Identity crisis: A stand-up comedy routine inspired by propaganda and political persuasion

By: David Hoffman

Figure 1. David delivered his stand-up comedy routine at the Olmos Bharmacy on December 12, 2016.

The objective of my stand-up comedy routine was to bring Donald Trump’s use of propaganda in the 2016 election to light. My interest in this topic began over the summer when I interned for a digital marketing firm named Giles Parscale. One of the partners of the company, Brad Parscale, was the digital marketing director for the campaign, and I had a chance to view his team’s headquarters in person. After Trump won the nomination, I turned to our study of propaganda for answers. The connection I ended up unmasking was W. Kamau Bell’s identification of a lack of Caucasian pride with the propaganda techniques used by the Trump campaign to incite blind patriotism. Just as W. Kamau Bell urged the Caucasian members of the audience to take pride in their heritage, the Trump campaign made the same argument to all Americans. The example I gave that encapsulated this point was his campaign slogan: Make America Great Again. This is a clear use of a glittering generality[1], and I made this point by explaining that the universality of the campaign slogan is what made the obscure message so applicable to those who voted for him.

The secondary objective of my project was to encourage political discussion in public rather than over a computer. I was bombarded with political discussions on social media the day after the election, and I at first saw it as productive. Once I took a step back and saw the echo-chamber that is social media, I realized the discussion didn’t have any real impact. By giving my routine at the Olmos Pharmacy Diner, my opinion was no longer bound to a majority that agreed with me. Once I finished my routine, there was applause as well as one older gentleman who loudly booed. He came up to me after and told me that he disagreed with what I had to say, and I really appreciated him doing so.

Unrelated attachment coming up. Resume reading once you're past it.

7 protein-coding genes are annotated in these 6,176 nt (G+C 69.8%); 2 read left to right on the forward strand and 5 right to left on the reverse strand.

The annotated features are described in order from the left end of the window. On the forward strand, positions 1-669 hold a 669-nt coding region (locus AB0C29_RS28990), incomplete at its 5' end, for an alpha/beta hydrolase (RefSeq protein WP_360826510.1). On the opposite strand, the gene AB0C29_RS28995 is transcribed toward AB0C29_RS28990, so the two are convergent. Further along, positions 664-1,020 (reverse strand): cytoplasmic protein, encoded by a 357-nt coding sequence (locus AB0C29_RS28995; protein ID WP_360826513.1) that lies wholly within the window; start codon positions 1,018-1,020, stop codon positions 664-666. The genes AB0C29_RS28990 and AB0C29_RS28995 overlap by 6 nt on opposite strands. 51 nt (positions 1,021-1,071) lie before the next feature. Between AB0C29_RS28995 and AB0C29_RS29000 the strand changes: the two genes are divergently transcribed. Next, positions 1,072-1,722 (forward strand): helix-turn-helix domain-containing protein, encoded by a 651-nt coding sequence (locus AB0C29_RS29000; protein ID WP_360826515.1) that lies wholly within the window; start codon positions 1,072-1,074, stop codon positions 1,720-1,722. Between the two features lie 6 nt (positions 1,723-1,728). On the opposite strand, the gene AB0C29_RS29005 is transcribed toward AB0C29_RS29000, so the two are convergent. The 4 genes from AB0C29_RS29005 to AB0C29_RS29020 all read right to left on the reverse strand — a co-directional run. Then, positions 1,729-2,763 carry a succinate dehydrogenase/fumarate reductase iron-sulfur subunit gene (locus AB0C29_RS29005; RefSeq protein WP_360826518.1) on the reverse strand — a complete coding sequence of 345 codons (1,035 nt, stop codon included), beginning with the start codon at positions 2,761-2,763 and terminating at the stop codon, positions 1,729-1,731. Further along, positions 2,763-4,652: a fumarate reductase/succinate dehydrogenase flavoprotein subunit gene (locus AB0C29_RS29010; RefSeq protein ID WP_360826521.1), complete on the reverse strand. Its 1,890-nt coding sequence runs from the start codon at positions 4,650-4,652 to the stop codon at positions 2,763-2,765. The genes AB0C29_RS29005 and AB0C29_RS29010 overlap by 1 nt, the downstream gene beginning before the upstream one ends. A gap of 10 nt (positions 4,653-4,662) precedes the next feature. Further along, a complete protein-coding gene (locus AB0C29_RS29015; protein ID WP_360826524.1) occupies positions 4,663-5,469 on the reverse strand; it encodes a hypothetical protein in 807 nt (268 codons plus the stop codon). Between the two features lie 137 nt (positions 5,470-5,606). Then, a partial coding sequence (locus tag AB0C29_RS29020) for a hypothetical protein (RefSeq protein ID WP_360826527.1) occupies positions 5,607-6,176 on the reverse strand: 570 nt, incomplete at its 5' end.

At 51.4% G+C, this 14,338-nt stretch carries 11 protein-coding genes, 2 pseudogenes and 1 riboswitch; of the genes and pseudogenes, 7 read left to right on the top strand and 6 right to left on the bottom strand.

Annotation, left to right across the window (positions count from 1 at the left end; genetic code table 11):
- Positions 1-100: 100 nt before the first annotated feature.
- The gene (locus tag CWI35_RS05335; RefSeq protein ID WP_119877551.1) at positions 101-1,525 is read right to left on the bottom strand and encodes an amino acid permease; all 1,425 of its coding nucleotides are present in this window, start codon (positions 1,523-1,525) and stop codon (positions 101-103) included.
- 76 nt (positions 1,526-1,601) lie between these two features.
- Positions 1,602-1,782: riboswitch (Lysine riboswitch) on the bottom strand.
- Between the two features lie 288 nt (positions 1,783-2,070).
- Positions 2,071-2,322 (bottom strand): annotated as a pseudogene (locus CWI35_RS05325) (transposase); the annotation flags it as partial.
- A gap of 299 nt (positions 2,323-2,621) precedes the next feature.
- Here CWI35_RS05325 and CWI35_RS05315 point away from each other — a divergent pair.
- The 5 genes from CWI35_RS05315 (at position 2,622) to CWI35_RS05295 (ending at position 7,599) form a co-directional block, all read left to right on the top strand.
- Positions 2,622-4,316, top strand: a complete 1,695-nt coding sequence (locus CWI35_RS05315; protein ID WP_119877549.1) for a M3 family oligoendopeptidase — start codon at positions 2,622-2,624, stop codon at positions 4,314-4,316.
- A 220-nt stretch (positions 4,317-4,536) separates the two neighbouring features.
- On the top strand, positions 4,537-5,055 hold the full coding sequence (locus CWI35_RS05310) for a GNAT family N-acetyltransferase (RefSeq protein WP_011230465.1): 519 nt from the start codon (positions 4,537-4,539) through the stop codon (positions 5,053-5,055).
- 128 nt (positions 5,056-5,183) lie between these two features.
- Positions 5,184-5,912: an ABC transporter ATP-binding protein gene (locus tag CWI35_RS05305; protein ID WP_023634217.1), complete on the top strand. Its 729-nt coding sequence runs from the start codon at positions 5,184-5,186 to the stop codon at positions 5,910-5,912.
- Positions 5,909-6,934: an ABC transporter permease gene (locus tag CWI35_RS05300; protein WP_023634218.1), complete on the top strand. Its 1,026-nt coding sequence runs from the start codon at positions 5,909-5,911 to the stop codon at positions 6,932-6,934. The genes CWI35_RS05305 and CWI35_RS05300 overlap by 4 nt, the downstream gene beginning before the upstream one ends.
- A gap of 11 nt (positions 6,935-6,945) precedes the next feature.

The biggest challenge I encountered with this project was being able to balance the academic nature of this project with the comedy that is inherent with stand-up. These concepts that we have been studying for a semester are difficult to identify and explain via lecture, and packaging them to a general audience in a comedic vehicle took a lot of thought. The inspiration for my comedic delivery was mainly taken from my favorite stand-up comedian, Tom Segura. Tom Segura is the master of pointing out the absurdity of seemingly normal situations in a very understated tone. This is best shown when he discusses his relationship with the television show The First 48 [2]. I had seen this show on daytime television from time to time and had never given it much thought, but the way he explains how the show downplays real murder made me realize that I do the same just by watching the show. It was my goal to use his method as a way to simplify something as complex as a presidential election.

For all of the planning and thought that went into this project, it was very nerve wracking to have it all culminate in one moment. I am not sure if my message resonated with the audience I presented to, but it definitely had an impact on me.

[1] Delwiche, A. (2011, February 2). Glittering GeneralitiesPropaganda Critic.

[2] Comedy Dynamics. (2015, September 25). Tom Segura – The First 48. [Video File].